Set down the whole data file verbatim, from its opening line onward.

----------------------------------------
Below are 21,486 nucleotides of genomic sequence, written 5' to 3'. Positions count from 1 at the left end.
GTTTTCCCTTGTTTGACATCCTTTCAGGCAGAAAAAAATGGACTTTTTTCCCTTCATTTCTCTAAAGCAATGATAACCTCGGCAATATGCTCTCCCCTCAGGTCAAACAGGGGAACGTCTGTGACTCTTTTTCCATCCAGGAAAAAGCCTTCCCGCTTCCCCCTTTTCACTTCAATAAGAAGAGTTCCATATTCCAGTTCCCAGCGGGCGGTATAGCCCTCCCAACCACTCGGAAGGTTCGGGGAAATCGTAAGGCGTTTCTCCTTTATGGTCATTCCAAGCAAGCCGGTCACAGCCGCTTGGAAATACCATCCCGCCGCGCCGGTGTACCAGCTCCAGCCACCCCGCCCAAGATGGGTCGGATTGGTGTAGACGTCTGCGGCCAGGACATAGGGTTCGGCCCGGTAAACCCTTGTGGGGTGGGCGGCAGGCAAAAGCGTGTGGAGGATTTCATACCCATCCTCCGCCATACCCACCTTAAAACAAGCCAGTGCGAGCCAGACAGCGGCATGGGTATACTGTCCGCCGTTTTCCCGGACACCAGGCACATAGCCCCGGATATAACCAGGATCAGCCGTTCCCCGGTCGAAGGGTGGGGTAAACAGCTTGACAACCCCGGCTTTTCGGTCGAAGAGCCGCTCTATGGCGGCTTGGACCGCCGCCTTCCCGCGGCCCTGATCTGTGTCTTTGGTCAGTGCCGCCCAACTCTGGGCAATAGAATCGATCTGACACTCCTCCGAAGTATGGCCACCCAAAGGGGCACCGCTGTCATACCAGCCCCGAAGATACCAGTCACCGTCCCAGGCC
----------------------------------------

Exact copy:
Below are 21,486 nucleotides of genomic sequence, written 5' to 3'. Positions count from 1 at the left end.
GTTTTCCCTTGTTTGACATCCTTTCAGGCAGAAAAAAATGGACTTTTTTCCCTTCATTTCTCTAAAGCAATGATAACCTCGGCAATATGCTCTCCCCTCAGGTCAAACAGGGGAACGTCTGTGACTCTTTTTCCATCCAGGAAAAAGCCTTCCCGCTTCCCCCTTTTCACTTCAATAAGAAGAGTTCCATATTCCAGTTCCCAGCGGGCGGTATAGCCCTCCCAACCACTCGGAAGGTTCGGGGAAATCGTAAGGCGTTTCTCCTTTATGGTCATTCCAAGCAAGCCGGTCACAGCCGCTTGGAAATACCATCCCGCCGCGCCGGTGTACCAGCTCCAGCCACCCCGCCCAAGATGGGTCGGATTGGTGTAGACGTCTGCGGCCAGGACATAGGGTTCGGCCCGGTAAACCCTTGTGGGGTGGGCGGCAGGCAAAAGCGTGTGGAGGATTTCATACCCATCCTCCGCCATACCCACCTTAAAACAAGCCAGTGCGAGCCAGACAGCGGCATGGGTATACTGTCCGCCGTTTTCCCGGACACCAGGCACATAGCCCCGGATATAACCAGGATCAGCCGTTCCCCGGTCGAAGGGTGGGGTAAACAGCTTGACAACCCCGGCTTTTCGGTCGAAGAGCCGCTCTATGGCGGCTTGGACCGCCGCCTTCCCGCGGCCCTGATCTGTGTCTTTGGTCAGTGCCGCCCAACTCTGGGCAATAGAATCGATCTGACACTCCTCCGAAGTATGGCCACCCAAAGGGGCACCGCTGTCATACCAGCCCCGAAGATACCAGTCACCGTCCCAGGCC